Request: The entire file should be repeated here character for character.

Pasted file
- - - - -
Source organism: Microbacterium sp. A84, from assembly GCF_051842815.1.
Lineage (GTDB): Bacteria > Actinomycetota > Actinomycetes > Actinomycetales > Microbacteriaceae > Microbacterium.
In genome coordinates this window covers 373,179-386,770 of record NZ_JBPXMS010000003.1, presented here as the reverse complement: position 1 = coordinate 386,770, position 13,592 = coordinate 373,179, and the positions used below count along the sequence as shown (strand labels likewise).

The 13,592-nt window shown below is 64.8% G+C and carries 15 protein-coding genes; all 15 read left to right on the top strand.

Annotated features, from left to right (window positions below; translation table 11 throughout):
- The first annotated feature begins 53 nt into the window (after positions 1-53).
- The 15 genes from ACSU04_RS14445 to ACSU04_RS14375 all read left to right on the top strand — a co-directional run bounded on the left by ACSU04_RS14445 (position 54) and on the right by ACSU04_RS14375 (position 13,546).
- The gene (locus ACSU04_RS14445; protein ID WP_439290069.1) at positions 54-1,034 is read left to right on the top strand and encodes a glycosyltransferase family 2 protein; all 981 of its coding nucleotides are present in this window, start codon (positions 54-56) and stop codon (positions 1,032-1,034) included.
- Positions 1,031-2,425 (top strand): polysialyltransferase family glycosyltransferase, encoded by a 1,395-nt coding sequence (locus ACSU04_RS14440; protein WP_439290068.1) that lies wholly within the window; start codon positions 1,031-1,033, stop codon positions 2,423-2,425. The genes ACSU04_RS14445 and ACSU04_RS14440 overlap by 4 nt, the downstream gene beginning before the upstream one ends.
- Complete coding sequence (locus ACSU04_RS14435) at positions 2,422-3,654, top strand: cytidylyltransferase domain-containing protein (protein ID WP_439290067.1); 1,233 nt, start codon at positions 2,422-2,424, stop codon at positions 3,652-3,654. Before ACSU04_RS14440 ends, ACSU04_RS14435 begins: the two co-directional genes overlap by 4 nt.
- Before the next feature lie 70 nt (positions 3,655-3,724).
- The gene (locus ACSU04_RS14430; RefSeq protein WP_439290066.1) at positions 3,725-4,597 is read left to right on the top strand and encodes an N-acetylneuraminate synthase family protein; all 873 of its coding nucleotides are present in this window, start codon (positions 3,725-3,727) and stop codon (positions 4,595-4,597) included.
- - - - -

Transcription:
Source organism: Microbacterium sp. A84, from assembly GCF_051842815.1.
Lineage (GTDB): Bacteria > Actinomycetota > Actinomycetes > Actinomycetales > Microbacteriaceae > Microbacterium.
In genome coordinates this window covers 373,179-386,770 of record NZ_JBPXMS010000003.1, presented here as the reverse complement: position 1 = coordinate 386,770, position 13,592 = coordinate 373,179, and the positions used below count along the sequence as shown (strand labels likewise).

The 13,592-nt window shown below is 64.8% G+C and carries 15 protein-coding genes; all 15 read left to right on the top strand.

Annotated features, from left to right (window positions below; translation table 11 throughout):
- The first annotated feature begins 53 nt into the window (after positions 1-53).
- The 15 genes from ACSU04_RS14445 to ACSU04_RS14375 all read left to right on the top strand — a co-directional run bounded on the left by ACSU04_RS14445 (position 54) and on the right by ACSU04_RS14375 (position 13,546).
- The gene (locus ACSU04_RS14445; protein ID WP_439290069.1) at positions 54-1,034 is read left to right on the top strand and encodes a glycosyltransferase family 2 protein; all 981 of its coding nucleotides are present in this window, start codon (positions 54-56) and stop codon (positions 1,032-1,034) included.
- Positions 1,031-2,425 (top strand): polysialyltransferase family glycosyltransferase, encoded by a 1,395-nt coding sequence (locus ACSU04_RS14440; protein WP_439290068.1) that lies wholly within the window; start codon positions 1,031-1,033, stop codon positions 2,423-2,425. The genes ACSU04_RS14445 and ACSU04_RS14440 overlap by 4 nt, the downstream gene beginning before the upstream one ends.
- Complete coding sequence (locus ACSU04_RS14435) at positions 2,422-3,654, top strand: cytidylyltransferase domain-containing protein (protein ID WP_439290067.1); 1,233 nt, start codon at positions 2,422-2,424, stop codon at positions 3,652-3,654. Before ACSU04_RS14440 ends, ACSU04_RS14435 begins: the two co-directional genes overlap by 4 nt.
- Before the next feature lie 70 nt (positions 3,655-3,724).
- The gene (locus ACSU04_RS14430; RefSeq protein WP_439290066.1) at positions 3,725-4,597 is read left to right on the top strand and encodes an N-acetylneuraminate synthase family protein; all 873 of its coding nucleotides are present in this window, start codon (positions 3,725-3,727) and stop codon (positions 4,595-4,597) included.